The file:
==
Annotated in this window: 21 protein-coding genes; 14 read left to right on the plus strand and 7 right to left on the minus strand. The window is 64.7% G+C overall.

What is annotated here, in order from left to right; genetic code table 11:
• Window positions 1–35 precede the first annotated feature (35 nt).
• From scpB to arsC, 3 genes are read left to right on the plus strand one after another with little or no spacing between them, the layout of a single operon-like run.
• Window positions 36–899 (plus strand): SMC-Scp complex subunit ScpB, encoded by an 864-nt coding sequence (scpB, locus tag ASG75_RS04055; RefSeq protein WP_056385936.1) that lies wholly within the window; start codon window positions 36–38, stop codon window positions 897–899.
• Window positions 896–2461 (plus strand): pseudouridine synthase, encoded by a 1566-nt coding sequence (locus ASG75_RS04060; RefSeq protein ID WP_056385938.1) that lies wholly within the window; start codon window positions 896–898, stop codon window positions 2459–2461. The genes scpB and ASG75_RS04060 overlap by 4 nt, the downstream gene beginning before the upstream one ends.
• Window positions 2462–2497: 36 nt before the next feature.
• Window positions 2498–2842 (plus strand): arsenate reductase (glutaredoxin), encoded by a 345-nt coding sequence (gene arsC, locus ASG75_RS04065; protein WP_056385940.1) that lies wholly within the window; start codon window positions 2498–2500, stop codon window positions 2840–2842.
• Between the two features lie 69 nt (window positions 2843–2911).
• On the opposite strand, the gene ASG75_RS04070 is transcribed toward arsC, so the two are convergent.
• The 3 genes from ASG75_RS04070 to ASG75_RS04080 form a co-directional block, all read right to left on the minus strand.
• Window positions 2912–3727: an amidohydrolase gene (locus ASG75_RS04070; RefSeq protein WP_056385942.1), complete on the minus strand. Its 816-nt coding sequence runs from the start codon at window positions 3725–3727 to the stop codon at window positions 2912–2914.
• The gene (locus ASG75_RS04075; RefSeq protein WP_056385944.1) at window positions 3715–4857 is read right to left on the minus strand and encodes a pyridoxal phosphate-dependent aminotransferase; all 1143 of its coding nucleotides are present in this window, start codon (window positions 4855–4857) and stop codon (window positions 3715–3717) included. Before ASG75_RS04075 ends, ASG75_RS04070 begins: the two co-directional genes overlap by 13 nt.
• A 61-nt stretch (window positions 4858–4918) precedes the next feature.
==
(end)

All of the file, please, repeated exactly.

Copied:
Annotated in this window: 21 protein-coding genes; 14 read left to right on the plus strand and 7 right to left on the minus strand. The window is 64.7% G+C overall.

What is annotated here, in order from left to right; genetic code table 11:
• Window positions 1–35 precede the first annotated feature (35 nt).
• From scpB to arsC, 3 genes are read left to right on the plus strand one after another with little or no spacing between them, the layout of a single operon-like run.
• Window positions 36–899 (plus strand): SMC-Scp complex subunit ScpB, encoded by an 864-nt coding sequence (scpB, locus tag ASG75_RS04055; RefSeq protein WP_056385936.1) that lies wholly within the window; start codon window positions 36–38, stop codon window positions 897–899.
• Window positions 896–2461 (plus strand): pseudouridine synthase, encoded by a 1566-nt coding sequence (locus ASG75_RS04060; RefSeq protein ID WP_056385938.1) that lies wholly within the window; start codon window positions 896–898, stop codon window positions 2459–2461. The genes scpB and ASG75_RS04060 overlap by 4 nt, the downstream gene beginning before the upstream one ends.
• Window positions 2462–2497: 36 nt before the next feature.
• Window positions 2498–2842 (plus strand): arsenate reductase (glutaredoxin), encoded by a 345-nt coding sequence (gene arsC, locus ASG75_RS04065; protein WP_056385940.1) that lies wholly within the window; start codon window positions 2498–2500, stop codon window positions 2840–2842.
• Between the two features lie 69 nt (window positions 2843–2911).
• On the opposite strand, the gene ASG75_RS04070 is transcribed toward arsC, so the two are convergent.
• The 3 genes from ASG75_RS04070 to ASG75_RS04080 form a co-directional block, all read right to left on the minus strand.
• Window positions 2912–3727: an amidohydrolase gene (locus ASG75_RS04070; RefSeq protein WP_056385942.1), complete on the minus strand. Its 816-nt coding sequence runs from the start codon at window positions 3725–3727 to the stop codon at window positions 2912–2914.
• The gene (locus ASG75_RS04075; RefSeq protein WP_056385944.1) at window positions 3715–4857 is read right to left on the minus strand and encodes a pyridoxal phosphate-dependent aminotransferase; all 1143 of its coding nucleotides are present in this window, start codon (window positions 4855–4857) and stop codon (window positions 3715–3717) included. Before ASG75_RS04075 ends, ASG75_RS04070 begins: the two co-directional genes overlap by 13 nt.
• A 61-nt stretch (window positions 4858–4918) precedes the next feature.